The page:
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Bahnhof AB
GenreInternet service provider
Founded1994 (1994)
FounderOscar Swartz
HeadquartersTunnelgatan 2, 111 37, ,
Key people
Jon Karlung (CEO)
Andreas Norman (COB)
ProductsInternet service provider
Revenue825,165,000 SEK (2016)[1][2]
Number of employees
Primary ASN8473
Peering policySelective
Traffic Levels500-1000 Gbps[3]

Bahnhof (German for "railway station") is a Swedish Internet service provider (ISP) founded in 1994 by Oscar Swartz in Uppsala, Sweden, and is the country's first independent ISP. Today the company is represented in Stockholm, Gothenburg, Uppsala, Borlänge, Malmö and Umeå.

WikiLeaks used[4] to be hosted in a Bahnhof data center inside the ultra-secure bunker Pionen, which is buried inside the White Mountains in Stockholm.[5][6]


Bahnhof was founded in 1994 by Oscar Swartz. It was one of Sweden's first ISPs.[7] The company is publicly traded since December 2007 under the name BAHN-B (Aktietorget).[8] On 11 September 2008, Bahnhof opened a new computer center inside the former civil defence center Pionen in the White Mountains in Stockholm, Sweden.[9][10]


On 10 March 2005, the Swedish police confiscated four servers placed in the Bahnhof premises, hoping to find copyrighted material. Although these servers were located near Bahnhof's server park (in a network lab area) the company claimed they were not their property since they had been privately purchased by staff. They further presented evidence showing the material on these servers had been planted there by someone hired by Svenska Antipiratbyrån, a Swedish anti-copyright infringement organisation.[11]

In 2009, Bahnhof generated controversy by failing to store the IP addresses of customers, in order to defeat the Swedish government's new laws on illegal file-sharing, transposing the EU IPRED regulations, which enabled ISPs to retain data longer than the data protection regulations would allow, in order for them to be available on police request.[12]

After the whistleblowing website WikiLeaks was kicked off of Amazon Web Services in December 2010, it bought server space from Bahnhof, as its chairman Jon Karlung revealed in press interviews after in the light of the new controversy created by the leaks about the War in Afghanistan, even showing journalists the two servers on which the data was held.[4][6] The chairman said that WikiLeaks is treated like any other of Bahnhof's clients.[citation needed]

In April 2014, the CJEU struck down the Data Retention Directive. PTS, Sweden's telecommunications regulator, told Swedish ISPs and telcos that they would no longer have to retain call records and internet metadata.[13] However, after two government investigations found that Sweden's data retention law did not break its obligations to the European Convention on Human Rights, the PTS reversed course.[14] Most of Sweden's major telecommunications companies complied immediately, though Tele2 lodged an unsuccessful appeal. Bahnhof was the one holdout and it was given an order to comply by a 24 November deadline or face a five million kronor ($680,000) fine.[15] In response Bahnhof offered all their customers a free VPN service.[16]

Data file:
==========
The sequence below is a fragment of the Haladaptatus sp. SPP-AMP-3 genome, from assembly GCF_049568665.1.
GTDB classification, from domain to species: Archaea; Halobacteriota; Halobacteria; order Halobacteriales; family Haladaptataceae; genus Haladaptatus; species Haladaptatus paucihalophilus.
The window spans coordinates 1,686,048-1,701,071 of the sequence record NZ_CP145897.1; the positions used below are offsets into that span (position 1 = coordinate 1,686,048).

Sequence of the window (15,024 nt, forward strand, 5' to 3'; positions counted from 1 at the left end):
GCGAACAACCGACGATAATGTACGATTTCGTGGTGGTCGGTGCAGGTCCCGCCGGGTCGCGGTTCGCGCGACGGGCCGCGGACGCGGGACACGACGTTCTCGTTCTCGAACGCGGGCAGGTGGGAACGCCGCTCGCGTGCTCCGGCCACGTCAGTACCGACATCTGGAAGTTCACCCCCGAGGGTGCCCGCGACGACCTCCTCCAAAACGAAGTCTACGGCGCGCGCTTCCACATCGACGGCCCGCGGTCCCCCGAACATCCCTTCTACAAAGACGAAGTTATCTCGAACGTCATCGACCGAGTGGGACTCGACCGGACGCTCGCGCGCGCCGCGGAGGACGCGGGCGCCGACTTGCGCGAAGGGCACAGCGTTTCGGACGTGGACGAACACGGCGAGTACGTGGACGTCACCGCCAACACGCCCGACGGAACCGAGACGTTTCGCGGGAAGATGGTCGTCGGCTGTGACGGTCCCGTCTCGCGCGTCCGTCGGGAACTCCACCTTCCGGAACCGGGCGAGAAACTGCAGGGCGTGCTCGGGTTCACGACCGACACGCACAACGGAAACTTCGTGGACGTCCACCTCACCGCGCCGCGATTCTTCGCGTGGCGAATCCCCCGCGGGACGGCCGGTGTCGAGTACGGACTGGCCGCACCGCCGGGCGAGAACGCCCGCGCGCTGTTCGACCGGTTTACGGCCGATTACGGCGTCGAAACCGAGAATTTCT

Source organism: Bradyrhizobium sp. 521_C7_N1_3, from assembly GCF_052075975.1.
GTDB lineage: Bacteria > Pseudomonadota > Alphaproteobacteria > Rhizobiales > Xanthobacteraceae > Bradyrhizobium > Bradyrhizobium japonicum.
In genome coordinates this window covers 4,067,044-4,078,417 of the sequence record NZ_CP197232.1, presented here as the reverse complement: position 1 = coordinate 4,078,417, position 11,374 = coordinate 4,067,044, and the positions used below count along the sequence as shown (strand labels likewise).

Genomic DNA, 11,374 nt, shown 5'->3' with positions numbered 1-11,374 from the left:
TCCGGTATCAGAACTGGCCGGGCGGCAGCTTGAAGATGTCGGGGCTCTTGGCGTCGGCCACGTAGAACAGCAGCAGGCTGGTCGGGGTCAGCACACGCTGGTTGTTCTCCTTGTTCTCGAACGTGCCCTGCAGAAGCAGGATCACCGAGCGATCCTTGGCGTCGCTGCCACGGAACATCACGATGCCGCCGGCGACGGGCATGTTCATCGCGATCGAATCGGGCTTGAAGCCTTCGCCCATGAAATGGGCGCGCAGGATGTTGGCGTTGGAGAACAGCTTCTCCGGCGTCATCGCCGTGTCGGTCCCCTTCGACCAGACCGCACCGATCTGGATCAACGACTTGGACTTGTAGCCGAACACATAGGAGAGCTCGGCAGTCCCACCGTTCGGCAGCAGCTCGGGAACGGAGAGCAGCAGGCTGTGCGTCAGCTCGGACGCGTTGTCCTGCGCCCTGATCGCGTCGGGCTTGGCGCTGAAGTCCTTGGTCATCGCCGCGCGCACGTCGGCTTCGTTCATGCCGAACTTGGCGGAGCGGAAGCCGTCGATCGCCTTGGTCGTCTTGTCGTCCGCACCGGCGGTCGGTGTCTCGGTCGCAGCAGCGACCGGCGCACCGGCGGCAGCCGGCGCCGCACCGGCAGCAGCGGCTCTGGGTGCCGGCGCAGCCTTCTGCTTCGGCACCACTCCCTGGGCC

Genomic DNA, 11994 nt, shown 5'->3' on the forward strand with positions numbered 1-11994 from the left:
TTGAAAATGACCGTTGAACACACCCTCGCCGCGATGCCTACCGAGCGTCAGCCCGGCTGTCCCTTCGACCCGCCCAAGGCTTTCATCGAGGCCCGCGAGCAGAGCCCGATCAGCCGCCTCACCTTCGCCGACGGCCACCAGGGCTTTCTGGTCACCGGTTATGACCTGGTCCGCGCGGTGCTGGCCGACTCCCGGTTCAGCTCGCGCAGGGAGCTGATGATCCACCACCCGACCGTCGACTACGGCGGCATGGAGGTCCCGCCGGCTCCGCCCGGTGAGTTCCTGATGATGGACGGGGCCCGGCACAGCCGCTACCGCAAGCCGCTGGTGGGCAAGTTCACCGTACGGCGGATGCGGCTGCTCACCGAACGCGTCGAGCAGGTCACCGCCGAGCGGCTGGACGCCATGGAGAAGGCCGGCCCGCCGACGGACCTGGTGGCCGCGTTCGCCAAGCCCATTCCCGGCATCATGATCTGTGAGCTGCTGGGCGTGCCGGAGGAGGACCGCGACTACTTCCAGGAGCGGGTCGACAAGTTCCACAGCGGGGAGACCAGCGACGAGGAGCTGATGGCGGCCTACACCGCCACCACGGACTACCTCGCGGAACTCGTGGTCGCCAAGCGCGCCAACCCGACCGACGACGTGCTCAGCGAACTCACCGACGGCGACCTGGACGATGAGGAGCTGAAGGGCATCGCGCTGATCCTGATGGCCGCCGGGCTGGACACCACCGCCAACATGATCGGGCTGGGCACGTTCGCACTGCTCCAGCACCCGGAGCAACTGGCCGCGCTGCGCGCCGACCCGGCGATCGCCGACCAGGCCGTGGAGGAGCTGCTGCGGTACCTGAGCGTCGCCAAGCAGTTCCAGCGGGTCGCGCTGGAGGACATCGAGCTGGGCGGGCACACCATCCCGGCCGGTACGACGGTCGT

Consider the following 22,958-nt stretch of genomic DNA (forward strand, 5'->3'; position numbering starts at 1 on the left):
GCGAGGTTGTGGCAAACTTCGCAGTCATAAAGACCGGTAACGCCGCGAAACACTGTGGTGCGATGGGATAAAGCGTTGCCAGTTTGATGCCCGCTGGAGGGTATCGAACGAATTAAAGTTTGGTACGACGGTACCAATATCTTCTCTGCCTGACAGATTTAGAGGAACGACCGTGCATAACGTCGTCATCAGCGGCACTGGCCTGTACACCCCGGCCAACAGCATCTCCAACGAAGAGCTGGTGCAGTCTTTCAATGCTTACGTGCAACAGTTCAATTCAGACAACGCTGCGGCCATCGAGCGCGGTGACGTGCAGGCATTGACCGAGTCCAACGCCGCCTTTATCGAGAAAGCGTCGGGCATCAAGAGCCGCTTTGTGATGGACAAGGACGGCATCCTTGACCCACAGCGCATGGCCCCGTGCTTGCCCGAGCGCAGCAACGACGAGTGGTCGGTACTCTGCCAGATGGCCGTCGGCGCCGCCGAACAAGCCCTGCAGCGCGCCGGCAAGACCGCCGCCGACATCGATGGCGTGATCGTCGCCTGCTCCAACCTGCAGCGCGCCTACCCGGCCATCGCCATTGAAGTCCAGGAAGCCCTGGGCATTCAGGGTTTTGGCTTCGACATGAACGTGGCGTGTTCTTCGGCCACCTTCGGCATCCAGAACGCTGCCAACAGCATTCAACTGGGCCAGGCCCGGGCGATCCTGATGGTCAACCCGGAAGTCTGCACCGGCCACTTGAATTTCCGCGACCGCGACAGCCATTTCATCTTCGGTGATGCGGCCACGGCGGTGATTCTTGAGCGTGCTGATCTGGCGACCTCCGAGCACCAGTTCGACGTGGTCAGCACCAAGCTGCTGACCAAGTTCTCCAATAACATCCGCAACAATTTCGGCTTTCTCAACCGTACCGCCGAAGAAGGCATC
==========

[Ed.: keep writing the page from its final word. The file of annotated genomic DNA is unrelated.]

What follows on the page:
In October 2018, Elsevier secured a court order that required Swedish ISPs to block access to Sci-Hub websites. While complying with the order, Bahnhof also soft-blocked access to Elsevier website.[17]


  1. ^ a b "Bahnhof AB". CorporateInformation. Archived from the original on 14 September 2016. Retrieved 29 June 2017.
  2. ^ "Årsredovisning 2016: 2016" [End of year report, 2016] (PDF) (in Swedish). Bahnhof AB. 2016. Retrieved 29 June 2017.
  3. ^ "PeeringDB".
  4. ^ a b "Inside the Mountain That Used to House Wikileaks's Servers". Retrieved 17 June 2016.
  5. ^ Baltzer, Harald (30 August 2010). "Wikileaks flyttar till "kärnvapensäker" anläggning" [WikiLeaks moves to "nuclear weapons secure" facility] (in Swedish). IDG Sweden. Retrieved 18 March 2011.
  6. ^ a b "WikiLeaks' new home is in a former bomb shelter". Los Angeles Times. 2 December 2010. Retrieved 18 March 2011.
  7. ^ Goldberg, Daniel (15 April 2010). "Jon Karlung kliver av" [Jon Karlung steps down] (in Swedish). IDG Sweden. Retrieved 18 March 2011.
  8. ^ "Årsredovisning för räkenskapsåret 2007" [Annual Report for fiscal year 2007] (PDF) (in Swedish). Bahnhof AB. 2008. p. 2. Archived from the original (PDF) on 6 December 2010. Retrieved 18 March 2011.
  9. ^ Larsson, Linus (9 December 2008). "Serversafari 30 meter under jorden" [Serversafari 30 meters under the earth] (in Swedish). IDG Sweden. Retrieved 18 March 2011.
  10. ^ Hammar, Ian (10 September 2008). "Bahnhof spränger Vita bergen" [Bahnhof blasts the White Mountains]. (in Swedish). Archived from the original on 13 January 2011. Retrieved 18 March 2011.
  11. ^ Olsson, Caroline (22 March 2005). "Antipiratbyrån anklagas för piratverksamhet" [Antipiratbyrån accused of piracy]. Aftonbladet (in Swedish). Retrieved 18 March 2011.
  12. ^ "ISP sabotages file sharing law". The Local. 16 April 2009. Archived from the original on 3 October 2012. Retrieved 15 October 2015.
  13. ^ Essers, Loek (11 April 2014). "Sweden won't enforce data retention law against ISP that deleted metadata". PCWorld.
  14. ^ Tung, Liam (29 October 2014). "Swedish data retention back in full swing minus one ISP". ZDNet.
  15. ^ Meyer, David (29 October 2014). "Swedish ISP Bahnhof threatened with fine for not storing customer data for law enforcement". GigaOm.
  16. ^ "Bahnhof aktiverar "plan B": erbjuder fri anonymisering" (in Swedish). Bahnhof AB. 16 November 2014. Retrieved 15 October 2015.
  17. ^ "Elsevier Forces ISP to Block Access to Sci-Hub, ISP Blocks Elsevier as Well". The Wire. Retrieved 15 March 2019.

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